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Illinois coal plants are closing even as fossil fuel objections stall energy bill again

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Coal plant

A surprise announcement on June 17 that a coal-fired power plant in Waukegan, Illinois, will close in 2022 was bittersweet for activists who'd been campaigning for years to close the plant. Credit: CheepShot / Creative Commons

In a surprise announcement last Thursday, NRG said it would close its Waukegan and Romeoville coal plants, but the community impacts are unclear as “just transition” provisions remain held up in state energy bill negotiations.

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Bob Meinetz's picture
Bob Meinetz on Jun 22, 2021

Romeoville has already been replaced by Three Rivers Energy Center, a gas plant that will emit even more CO2 than the coal plant it replaced.

Apparently renewables advocates thought it might be replaced by wind turbines, solar panels, and hamster wheels.

Joe Deely's picture
Joe Deely on Jun 24, 2021

Amazing how much you can get wrong in just a couple of sentences.

First of all, Romeoville has not "already been replaced" by the Three Rivers Energy Center and it never will.  The Will County coal plant in Romeoville will close next year and the Three Rivers plant will not open till 2023.

However, more importantly, as you well know(I hope) the electricity from Will County coal will be replaced by electricity from the grid - not specifically electricity from the Three River plant.

In fact, if you were going to try and pretend that a specific NG plant was replacing the coal from Will County, why wouldn't you pick the Jackson Generation project? That comes online in 2022 and is right down Route 53 from the Romeoville.

When the plant enters commercial service in 2022, it will be one of the world’s most fuel-efficient natural gas power plants, offering among the lowest carbon emissions of any combined-cycle plant. The project will produce 65 percent less carbon dioxide than a legacy coal-fired power plant. Because the plant is designed to enable more uptake of renewable power, the carbon reduction will be even greater when the plant is combined with renewables. The plant will be able to cycle quickly to meet fluctuating energy demands. It also will incorporate best available control technology to minimize emissions.

There is a lot of coal retiring in Illinois over the next few years and these two new NG plants will play a part - along with renewables - in replacing the lost coal generation from all these closures.

As for carbon emissions - dropping coal generation has meant a large decline in CO2 emissions from the electricity sector in Illinois. Eliminating the remaining coal will mean a further large drop in CO2 emissions with a corresponding small rise in NG emissions.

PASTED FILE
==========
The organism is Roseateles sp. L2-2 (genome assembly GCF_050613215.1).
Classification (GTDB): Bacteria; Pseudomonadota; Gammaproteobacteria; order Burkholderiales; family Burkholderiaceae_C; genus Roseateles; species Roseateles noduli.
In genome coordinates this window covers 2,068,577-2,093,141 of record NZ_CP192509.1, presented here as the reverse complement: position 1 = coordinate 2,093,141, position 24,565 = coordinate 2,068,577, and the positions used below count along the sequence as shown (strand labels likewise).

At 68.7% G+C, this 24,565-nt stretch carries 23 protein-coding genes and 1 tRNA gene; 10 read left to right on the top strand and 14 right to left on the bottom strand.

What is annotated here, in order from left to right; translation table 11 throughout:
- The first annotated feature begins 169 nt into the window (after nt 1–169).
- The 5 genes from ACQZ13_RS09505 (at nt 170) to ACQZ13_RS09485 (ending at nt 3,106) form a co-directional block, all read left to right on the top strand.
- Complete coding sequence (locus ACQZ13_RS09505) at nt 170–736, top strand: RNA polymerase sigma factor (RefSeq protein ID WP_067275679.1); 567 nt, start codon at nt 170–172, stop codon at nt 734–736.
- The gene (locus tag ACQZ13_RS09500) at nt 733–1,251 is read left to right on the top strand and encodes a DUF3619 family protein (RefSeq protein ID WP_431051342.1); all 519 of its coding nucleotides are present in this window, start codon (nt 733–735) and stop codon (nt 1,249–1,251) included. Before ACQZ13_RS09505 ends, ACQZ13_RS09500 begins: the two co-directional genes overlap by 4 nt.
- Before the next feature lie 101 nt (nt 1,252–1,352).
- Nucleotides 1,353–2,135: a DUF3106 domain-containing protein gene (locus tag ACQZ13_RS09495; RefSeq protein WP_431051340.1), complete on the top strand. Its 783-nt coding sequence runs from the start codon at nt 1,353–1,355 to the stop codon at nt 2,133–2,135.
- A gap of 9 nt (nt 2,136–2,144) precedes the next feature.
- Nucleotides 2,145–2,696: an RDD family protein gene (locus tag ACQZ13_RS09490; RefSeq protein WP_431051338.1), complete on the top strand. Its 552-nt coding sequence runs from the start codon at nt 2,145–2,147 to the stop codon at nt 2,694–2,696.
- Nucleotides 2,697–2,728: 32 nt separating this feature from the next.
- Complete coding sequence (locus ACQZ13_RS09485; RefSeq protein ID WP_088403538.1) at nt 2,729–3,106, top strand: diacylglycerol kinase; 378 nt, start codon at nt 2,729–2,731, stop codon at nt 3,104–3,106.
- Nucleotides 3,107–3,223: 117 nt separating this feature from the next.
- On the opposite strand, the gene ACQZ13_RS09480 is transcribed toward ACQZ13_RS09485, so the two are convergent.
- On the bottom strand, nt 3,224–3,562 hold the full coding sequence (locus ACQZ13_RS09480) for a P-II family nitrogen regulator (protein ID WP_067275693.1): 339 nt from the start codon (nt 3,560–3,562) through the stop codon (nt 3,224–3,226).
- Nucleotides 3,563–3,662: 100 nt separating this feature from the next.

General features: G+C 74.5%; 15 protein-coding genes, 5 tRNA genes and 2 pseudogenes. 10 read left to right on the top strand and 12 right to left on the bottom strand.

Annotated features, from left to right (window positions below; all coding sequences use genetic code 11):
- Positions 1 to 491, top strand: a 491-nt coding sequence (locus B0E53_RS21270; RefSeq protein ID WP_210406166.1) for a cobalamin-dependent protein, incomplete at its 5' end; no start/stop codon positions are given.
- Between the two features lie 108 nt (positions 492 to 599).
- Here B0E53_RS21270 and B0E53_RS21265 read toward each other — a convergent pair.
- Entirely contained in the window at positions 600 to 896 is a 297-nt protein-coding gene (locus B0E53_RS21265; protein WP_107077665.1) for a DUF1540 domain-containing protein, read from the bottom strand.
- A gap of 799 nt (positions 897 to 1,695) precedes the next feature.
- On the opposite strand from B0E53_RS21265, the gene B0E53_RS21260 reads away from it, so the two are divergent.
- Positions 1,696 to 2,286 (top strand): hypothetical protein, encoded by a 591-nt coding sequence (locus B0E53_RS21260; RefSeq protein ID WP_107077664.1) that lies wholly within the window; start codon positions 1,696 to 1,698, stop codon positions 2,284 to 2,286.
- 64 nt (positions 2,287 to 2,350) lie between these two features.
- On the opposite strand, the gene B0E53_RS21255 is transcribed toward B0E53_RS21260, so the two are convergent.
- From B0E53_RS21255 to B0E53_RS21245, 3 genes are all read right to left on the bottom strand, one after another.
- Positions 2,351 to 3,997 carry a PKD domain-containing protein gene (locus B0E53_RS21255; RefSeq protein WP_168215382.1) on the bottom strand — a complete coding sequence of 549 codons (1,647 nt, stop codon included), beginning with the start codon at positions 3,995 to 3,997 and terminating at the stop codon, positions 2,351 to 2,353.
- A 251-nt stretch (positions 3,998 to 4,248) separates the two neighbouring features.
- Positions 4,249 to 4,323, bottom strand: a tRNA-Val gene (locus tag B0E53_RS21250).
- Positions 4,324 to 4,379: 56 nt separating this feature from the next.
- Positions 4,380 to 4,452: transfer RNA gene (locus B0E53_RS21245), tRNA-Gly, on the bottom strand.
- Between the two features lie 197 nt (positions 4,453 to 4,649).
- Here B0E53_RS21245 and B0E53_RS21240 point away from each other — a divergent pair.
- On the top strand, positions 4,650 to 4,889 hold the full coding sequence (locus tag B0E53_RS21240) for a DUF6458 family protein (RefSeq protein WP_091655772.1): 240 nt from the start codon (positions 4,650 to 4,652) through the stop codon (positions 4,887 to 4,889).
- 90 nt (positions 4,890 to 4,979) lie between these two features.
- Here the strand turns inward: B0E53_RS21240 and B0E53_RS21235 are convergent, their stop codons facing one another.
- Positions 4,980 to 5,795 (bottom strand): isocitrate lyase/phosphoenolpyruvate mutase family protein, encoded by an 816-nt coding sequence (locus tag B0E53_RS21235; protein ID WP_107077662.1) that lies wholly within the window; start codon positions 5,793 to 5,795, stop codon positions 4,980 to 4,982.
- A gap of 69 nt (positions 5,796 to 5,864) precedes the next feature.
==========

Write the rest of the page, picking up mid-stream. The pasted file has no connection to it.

By 2030, the 34 MMT from coal emissions in chart below could easily near zero.

Finally you also said:

Apparently renewables advocates thought it might be replaced by wind turbines, solar panels, and hamster wheels.

Over the last five years the Romeoville coal plant has averaged about 0.9TWh of generation per year. Wind and solar in Illinois are up 0.9 TWh just in the first quarter of 2021 vs prior year. What do you know, the hamster wheels have "already replaced" Romeoville.

Bob Meinetz's picture
Bob Meinetz on Jun 29, 2021

Joe, you're going to have to excuse me for ignoring your home-made, link-free graph and its cherry-picked "estimates" of carbon emissions, tailored to shore up your fascination with electricity from the wind, sun, and exercise bikes.

You claim the source of your graph is "EIA". Would that be  "Enhanced Ideology Associates," or "Earned Income Advocacy"? Because you may be disappointed to learn the U.S. Energy Information Administration disagrees with your contention renewables have anything to do with decreased coal consumption. They seem to think it's a fossil-fuel switcheroo, to the chagrin of Californians who might be tempted to believe the sun shines every day in Illinois (it doesn't, it's my home state).
 

Anyway, here's the bad news,from the only EIA that matters:

"In 2020, the electric power sector generated a record amount of electricity from natural gas, offsetting decreased coal-fired power generation...Solar energy, biomass, and hydropower generate less than 1% of the state's renewable energy."

Maybe Illinoisans can run their wind turbines backwards and blow all the clouds away, so their solar panels would work better? Just an idea.

Joe Deely's picture
Joe Deely on Jun 29, 2021

Surprised you aren't familiar with  the source Bob... I would have thought you were a fairly regular user of EIA State data. I guess not. Here are links...

Illinois Electricity Profile 2019

Go to Full Data tables and look at Table 7 - Emissions.

The only "estimate" in my chart is for emissions in 2020 which I derived by using 2020 coal and NG generation data. The emissions numbers for other years come directly from the "only EIA that really matters". 

Would be happy to see if you come up with different estimate for 2020. The official numbers will come out in December. How far off do you think I will be? 1-2 MMT?

to the chagrin of Californians who might be tempted to believe the sun shines every day in Illinois (it doesn't, it's my home state).

No advantage for you there Bob. I grew up in Chicago - North Ave and Cicero. Went to school at U of I in Champaign.  So, I have middle part of state covered as well. 

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